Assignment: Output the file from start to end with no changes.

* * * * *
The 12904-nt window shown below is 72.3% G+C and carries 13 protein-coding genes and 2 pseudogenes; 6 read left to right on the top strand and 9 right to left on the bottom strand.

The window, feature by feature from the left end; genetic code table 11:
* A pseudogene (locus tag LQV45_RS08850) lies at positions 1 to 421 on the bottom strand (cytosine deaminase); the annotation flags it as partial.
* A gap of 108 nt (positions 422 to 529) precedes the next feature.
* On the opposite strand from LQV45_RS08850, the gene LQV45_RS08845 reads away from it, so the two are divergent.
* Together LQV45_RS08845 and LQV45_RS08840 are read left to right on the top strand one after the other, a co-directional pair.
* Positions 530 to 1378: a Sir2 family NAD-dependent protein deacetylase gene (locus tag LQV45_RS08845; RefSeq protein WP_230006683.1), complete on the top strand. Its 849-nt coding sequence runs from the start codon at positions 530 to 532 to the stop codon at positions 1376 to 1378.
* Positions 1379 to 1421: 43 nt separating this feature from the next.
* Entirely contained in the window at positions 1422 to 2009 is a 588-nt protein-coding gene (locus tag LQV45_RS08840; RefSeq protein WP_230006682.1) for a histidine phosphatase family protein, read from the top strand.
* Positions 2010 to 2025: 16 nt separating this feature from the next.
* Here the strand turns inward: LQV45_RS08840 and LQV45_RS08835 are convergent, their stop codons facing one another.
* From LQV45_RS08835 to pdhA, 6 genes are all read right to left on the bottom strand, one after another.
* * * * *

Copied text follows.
The 12904-nt window shown below is 72.3% G+C and carries 13 protein-coding genes and 2 pseudogenes; 6 read left to right on the top strand and 9 right to left on the bottom strand.

The window, feature by feature from the left end; genetic code table 11:
* A pseudogene (locus tag LQV45_RS08850) lies at positions 1 to 421 on the bottom strand (cytosine deaminase); the annotation flags it as partial.
* A gap of 108 nt (positions 422 to 529) precedes the next feature.
* On the opposite strand from LQV45_RS08850, the gene LQV45_RS08845 reads away from it, so the two are divergent.
* Together LQV45_RS08845 and LQV45_RS08840 are read left to right on the top strand one after the other, a co-directional pair.
* Positions 530 to 1378: a Sir2 family NAD-dependent protein deacetylase gene (locus tag LQV45_RS08845; RefSeq protein WP_230006683.1), complete on the top strand. Its 849-nt coding sequence runs from the start codon at positions 530 to 532 to the stop codon at positions 1376 to 1378.
* Positions 1379 to 1421: 43 nt separating this feature from the next.
* Entirely contained in the window at positions 1422 to 2009 is a 588-nt protein-coding gene (locus tag LQV45_RS08840; RefSeq protein WP_230006682.1) for a histidine phosphatase family protein, read from the top strand.
* Positions 2010 to 2025: 16 nt separating this feature from the next.
* Here the strand turns inward: LQV45_RS08840 and LQV45_RS08835 are convergent, their stop codons facing one another.
* From LQV45_RS08835 to pdhA, 6 genes are all read right to left on the bottom strand, one after another.